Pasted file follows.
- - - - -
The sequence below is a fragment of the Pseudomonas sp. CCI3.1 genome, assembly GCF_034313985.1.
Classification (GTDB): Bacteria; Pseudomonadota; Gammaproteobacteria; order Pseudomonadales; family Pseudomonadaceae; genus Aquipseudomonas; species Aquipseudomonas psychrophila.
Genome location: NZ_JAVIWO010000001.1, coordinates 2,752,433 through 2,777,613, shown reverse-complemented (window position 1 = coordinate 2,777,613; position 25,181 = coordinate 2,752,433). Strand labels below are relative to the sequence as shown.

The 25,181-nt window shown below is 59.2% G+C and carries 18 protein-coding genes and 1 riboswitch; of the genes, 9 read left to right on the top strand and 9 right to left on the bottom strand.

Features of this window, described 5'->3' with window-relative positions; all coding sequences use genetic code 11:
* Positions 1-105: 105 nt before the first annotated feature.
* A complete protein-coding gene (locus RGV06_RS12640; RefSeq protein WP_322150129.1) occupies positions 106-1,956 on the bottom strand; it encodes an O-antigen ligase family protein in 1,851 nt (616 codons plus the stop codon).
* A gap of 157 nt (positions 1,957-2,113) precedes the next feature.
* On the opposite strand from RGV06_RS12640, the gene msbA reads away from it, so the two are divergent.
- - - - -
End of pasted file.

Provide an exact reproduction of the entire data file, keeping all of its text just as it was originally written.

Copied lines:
The sequence below is a fragment of the Pseudomonas sp. CCI3.1 genome, assembly GCF_034313985.1.
Classification (GTDB): Bacteria; Pseudomonadota; Gammaproteobacteria; order Pseudomonadales; family Pseudomonadaceae; genus Aquipseudomonas; species Aquipseudomonas psychrophila.
Genome location: NZ_JAVIWO010000001.1, coordinates 2,752,433 through 2,777,613, shown reverse-complemented (window position 1 = coordinate 2,777,613; position 25,181 = coordinate 2,752,433). Strand labels below are relative to the sequence as shown.

The 25,181-nt window shown below is 59.2% G+C and carries 18 protein-coding genes and 1 riboswitch; of the genes, 9 read left to right on the top strand and 9 right to left on the bottom strand.

Features of this window, described 5'->3' with window-relative positions; all coding sequences use genetic code 11:
* Positions 1-105: 105 nt before the first annotated feature.
* A complete protein-coding gene (locus RGV06_RS12640; RefSeq protein WP_322150129.1) occupies positions 106-1,956 on the bottom strand; it encodes an O-antigen ligase family protein in 1,851 nt (616 codons plus the stop codon).
* A gap of 157 nt (positions 1,957-2,113) precedes the next feature.
* On the opposite strand from RGV06_RS12640, the gene msbA reads away from it, so the two are divergent.